Puredistance White

I remember when I got a sample of this about a year ago and thought:"Oh, no, a white. That's going to be either an ultra clean musk thing, or a tuberose bomb." Fortunately it is neither. What it is instead should still be, in theory, totally not up my street, and yet... it is. It seems I have found a clean rose floral that I can enjoy, certainly helped by accompanying notes of tonka bean, orris and sandalwood. Very radiant and sparkling, super feminine, white, red, gold and purple. If it was an outfit, it would be a casual silk blouse in creamy white over a pair of white Marlene Dietrich trousers. A timeless classic, whether you're barefoot, in trainers, or sporting your 10 inch stilettos. Beautiful.

So these were my sketch like impressions of the perfumes Puredistance currently has in its range. All the scents - even my dislike Antonia - are very sophisticated and of high end quality. Not necessarily pushing the boat out in terms of innovation, but if you make things that well, you can afford not to care much for the new and the trendy. My personal favourites are Black and M, with White on a surprise 3rd rank. The idea to use watercolour to illustrate the fragrances was initially based on my wish to create sketch-like first impressions, but the longer I worked on this post the more I realised that the art of watercolour and Puredistance's approach to perfumery have a few things in common: 

Lightness of touch and clarity 

Thursday, 25 February 2016

Liquid wood - Odin New York's Lacha

When I started working on this blog, I initially thought about creating very simple and plain visuals. Just a few colour blocks or stripes in a Pantone colour swatch sort of way, filtering everything down to one or two colours per scent. I liked the simplicity and felt that there was conceptual strength in keeping everything clear and uncluttered. The very first blog posts still show images that had been designed with that idea in mind. But a very strong concept can have the down side of being restricting (for the creator) and ultra boring (for the reader). Limiting myself to a couple of coloured squares to describe complex olfactory creations just didn't work in the long(er) run. Yes, this blog is about colour and perfume, and I always start working with a palette, but creating the visual means thinking about shapes, composition, light and depth, structure, and, of course: texture.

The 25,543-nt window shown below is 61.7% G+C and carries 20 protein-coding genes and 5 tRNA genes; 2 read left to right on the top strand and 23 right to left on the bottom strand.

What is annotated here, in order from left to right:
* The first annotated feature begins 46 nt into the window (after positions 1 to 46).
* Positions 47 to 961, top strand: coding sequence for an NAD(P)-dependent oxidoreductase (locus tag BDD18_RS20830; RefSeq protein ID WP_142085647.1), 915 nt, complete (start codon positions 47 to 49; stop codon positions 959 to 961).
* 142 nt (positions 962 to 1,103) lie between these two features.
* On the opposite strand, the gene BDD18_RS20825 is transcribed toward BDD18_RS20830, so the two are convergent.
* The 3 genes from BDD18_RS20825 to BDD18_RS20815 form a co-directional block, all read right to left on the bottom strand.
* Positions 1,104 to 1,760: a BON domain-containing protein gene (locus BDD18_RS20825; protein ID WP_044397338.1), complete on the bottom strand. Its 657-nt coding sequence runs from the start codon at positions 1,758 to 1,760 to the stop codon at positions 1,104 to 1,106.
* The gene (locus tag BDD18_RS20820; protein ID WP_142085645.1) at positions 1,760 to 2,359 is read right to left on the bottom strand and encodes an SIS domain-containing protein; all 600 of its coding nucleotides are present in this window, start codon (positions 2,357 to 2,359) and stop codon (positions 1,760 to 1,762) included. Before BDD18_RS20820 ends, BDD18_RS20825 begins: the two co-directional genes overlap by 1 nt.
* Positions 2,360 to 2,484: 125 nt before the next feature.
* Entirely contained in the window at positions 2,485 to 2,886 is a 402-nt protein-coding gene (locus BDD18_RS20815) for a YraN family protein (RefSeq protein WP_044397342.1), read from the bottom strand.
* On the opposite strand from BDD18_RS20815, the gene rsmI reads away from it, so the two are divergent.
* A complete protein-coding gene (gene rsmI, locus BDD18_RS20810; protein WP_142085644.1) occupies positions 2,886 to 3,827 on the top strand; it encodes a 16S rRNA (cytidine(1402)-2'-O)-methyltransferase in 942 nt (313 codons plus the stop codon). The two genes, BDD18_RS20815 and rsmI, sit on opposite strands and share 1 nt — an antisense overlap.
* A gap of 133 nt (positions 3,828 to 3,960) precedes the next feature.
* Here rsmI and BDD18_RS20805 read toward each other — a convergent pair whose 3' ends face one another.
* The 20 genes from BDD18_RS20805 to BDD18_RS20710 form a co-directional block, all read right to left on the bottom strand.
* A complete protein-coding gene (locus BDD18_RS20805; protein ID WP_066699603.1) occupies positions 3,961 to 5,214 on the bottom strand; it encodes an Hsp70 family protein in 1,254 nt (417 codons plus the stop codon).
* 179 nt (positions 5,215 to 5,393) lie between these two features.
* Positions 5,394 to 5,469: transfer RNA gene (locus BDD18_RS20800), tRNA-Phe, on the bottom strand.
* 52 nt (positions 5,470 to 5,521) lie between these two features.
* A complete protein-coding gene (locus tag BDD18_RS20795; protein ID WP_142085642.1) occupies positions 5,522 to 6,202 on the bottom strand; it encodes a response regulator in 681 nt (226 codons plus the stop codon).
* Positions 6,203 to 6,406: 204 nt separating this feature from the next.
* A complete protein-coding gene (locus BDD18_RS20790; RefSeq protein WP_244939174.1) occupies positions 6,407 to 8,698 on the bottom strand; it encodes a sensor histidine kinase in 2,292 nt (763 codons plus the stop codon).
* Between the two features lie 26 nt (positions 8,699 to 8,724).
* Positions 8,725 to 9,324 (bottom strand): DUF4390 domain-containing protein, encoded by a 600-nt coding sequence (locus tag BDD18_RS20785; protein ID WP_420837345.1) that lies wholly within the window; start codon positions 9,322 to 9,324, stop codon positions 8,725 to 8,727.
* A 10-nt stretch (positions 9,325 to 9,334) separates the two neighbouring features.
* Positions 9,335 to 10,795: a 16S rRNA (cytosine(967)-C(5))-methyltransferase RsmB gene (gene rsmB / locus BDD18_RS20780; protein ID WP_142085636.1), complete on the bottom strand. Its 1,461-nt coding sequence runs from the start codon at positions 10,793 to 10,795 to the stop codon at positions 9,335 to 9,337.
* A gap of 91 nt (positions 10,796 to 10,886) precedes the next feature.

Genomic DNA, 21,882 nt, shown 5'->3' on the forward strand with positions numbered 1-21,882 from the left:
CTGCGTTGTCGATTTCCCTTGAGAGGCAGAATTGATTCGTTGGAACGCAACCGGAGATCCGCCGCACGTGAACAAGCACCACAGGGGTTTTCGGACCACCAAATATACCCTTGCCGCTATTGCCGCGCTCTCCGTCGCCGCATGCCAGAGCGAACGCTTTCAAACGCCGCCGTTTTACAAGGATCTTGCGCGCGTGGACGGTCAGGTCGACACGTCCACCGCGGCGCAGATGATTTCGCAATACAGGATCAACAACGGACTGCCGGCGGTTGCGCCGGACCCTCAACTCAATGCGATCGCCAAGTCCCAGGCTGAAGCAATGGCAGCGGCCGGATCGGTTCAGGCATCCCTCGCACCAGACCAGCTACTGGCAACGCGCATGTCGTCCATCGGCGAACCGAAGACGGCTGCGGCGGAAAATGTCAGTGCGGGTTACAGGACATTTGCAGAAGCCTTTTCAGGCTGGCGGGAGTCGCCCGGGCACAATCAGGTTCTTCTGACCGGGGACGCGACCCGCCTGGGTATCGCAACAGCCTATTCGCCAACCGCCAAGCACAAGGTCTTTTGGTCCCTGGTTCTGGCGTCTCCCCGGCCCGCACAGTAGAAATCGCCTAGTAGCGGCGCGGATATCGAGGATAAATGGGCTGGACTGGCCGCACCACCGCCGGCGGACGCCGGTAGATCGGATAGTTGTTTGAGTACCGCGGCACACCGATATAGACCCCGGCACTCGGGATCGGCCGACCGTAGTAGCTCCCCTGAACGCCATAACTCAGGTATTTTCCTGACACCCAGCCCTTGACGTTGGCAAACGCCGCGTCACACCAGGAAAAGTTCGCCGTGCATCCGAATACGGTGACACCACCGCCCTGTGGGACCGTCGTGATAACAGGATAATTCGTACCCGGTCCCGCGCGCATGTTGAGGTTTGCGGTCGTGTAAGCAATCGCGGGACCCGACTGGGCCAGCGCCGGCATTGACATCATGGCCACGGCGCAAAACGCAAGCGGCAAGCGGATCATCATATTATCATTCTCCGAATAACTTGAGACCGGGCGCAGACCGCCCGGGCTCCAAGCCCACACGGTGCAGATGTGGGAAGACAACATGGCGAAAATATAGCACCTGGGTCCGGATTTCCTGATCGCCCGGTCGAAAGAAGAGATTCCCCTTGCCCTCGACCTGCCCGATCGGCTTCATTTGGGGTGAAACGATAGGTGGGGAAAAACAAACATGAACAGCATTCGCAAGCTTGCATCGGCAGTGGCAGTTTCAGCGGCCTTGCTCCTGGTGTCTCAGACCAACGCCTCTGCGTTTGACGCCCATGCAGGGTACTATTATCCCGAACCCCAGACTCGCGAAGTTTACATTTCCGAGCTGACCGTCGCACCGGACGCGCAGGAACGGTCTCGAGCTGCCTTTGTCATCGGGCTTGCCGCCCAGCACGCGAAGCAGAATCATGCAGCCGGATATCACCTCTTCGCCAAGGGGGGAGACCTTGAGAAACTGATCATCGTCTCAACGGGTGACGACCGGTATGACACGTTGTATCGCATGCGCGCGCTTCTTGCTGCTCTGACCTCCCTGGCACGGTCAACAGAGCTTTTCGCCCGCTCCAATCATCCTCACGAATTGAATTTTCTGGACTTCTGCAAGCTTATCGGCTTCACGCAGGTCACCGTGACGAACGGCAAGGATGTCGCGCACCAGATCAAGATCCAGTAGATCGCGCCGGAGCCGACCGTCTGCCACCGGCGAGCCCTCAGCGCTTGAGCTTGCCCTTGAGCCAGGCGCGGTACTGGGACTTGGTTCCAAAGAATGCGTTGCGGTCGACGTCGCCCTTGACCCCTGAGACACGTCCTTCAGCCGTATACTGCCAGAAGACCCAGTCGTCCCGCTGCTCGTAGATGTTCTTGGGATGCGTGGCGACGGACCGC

I am glad that I gave up on all that probably very German desire for conceptual purity, because from time to me I discover a scent that just screams AMAZING TEXTURE, and how frustrating would it be not to use that as a base for the design. Let's have a look at Odin New York's 2015 creation Lacha:

Odin 12 Lacha

Wood notes always add some solidity to a scent, a wonderful illusion of substance, either polished or raw. In this fragrance though, the wood is anything but solid. This wood is actually liquid. When I first smelled it I had two immediate associations: wood grain and the soft ripples of silk draped languidly over it. No surprise then that I tried to merge them into my visualisation. Lacha also carries a lot of spices, namely saffron, nutmeg and pepper and on different wearings their prominence varied quite a lot, but the mix always seemed very well balanced. According to the note list it has a strong suede leather base, but for me silk and wood describe it much better. A well rounded, softly spicy perfume that nonetheless packs a bit of a punch and comforts with a twist and a wonderful example of interesting texture in a scent. 

How and where to wear:
Fallen in love with a clarinet player? Here's the scent for you.